The Pacific State Vanuatu has again expressed its concerns regarding the human rights situation in West Papua to the international community. Vanuatu’s Minister of Justice and Community Development, Mr Ronald K Warsal delivered a statement on behalf of six other Pacific States – namely Tonga, Nauru, Palau, Tuvalu, the Marshall Islands, and the Solomon Islands – during the 34th Session of the United Nations Human Rights Council in Geneva. Vanuatu had already made similar statements during the past Human Rights Council Sessions 31 and 25. The growing international support in addressing the violations of human rights of indigenous Papuans could already been observed during the 71st Session of the United Nations General Assembly in 2016, where the same Pacific States were outspoken towards the ongoing human rights violations in the easternmost Indonesian provinces of Papua and Papua Barat.
During the statement, Vanuatu emphasized the a number of pronouncements on the human rights situation in West Papua by mandate holders of the UN Human Rights Council as well as numerous human rights reports by civil society actors and other human rights bodies. Furthermore, Vanuatu criticized the Indonesian Government’s lack of commitment in delivering several treaty-based human rights reports and the legal processing of past gross human rights violations in Wasior, Wamena and Paniai. Vanuatu also stressed the absence of migration policies causing the marginalization of indigenous Papuans on their ancestral land. In consideration of these issues Vanuatu and the other six Pacific States called “on the UN Human Rights Council to request the High Commissioner for Human Rights to produce a consolidated report on the actual situation in West Papua.”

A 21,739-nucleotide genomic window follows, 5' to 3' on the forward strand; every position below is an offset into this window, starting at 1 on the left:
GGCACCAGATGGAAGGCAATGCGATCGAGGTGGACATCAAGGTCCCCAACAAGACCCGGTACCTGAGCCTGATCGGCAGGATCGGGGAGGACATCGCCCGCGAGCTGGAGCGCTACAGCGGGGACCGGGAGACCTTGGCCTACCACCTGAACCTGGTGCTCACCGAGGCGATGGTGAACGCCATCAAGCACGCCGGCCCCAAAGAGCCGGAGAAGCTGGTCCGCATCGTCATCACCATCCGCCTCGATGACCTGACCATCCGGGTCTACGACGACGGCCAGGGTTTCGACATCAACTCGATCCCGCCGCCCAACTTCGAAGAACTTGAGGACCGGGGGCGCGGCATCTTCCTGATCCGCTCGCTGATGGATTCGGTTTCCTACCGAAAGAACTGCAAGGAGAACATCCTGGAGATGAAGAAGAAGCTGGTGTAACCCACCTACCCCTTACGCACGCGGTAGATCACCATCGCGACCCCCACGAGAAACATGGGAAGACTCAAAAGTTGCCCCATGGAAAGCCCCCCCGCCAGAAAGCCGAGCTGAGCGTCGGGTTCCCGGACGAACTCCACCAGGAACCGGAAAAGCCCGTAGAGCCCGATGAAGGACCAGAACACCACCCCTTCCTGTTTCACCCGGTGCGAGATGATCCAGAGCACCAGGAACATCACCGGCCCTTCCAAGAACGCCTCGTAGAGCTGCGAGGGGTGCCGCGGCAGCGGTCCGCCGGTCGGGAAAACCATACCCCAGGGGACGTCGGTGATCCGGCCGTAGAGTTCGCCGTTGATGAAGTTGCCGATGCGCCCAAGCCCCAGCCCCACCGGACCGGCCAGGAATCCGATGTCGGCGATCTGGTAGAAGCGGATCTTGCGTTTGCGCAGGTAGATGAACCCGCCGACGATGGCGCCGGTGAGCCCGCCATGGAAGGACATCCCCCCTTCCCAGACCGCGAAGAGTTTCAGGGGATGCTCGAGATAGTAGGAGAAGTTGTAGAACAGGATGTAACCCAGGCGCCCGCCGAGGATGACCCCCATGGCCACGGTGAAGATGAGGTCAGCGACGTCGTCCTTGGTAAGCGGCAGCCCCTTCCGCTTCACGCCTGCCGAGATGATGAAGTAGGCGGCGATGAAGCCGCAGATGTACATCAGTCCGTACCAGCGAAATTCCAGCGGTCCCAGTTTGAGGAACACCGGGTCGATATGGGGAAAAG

The Indonesian delegation to the UN used its right of reply by stating that its government was cooperating closely with various UN human rights bodies as well as special procedures mandate holders in order to address any allegation of human rights violation and ensure the promotion and protection of human rights in the provinces Papua and Papua Barat. In response to the statement by Vanuatu, Indonesia criticized the Vanuatu Government’s commitment for the human rights in West Papua as an act of support for the Papuan separatist movement and announced its willingness to help the Government of Vanuatu in addressing domestic human rights challenges.
The entire statement by Vanuatu as well as Indonesia’s 1st Right of Reply can be read in the article ‘International Debate on West Papua’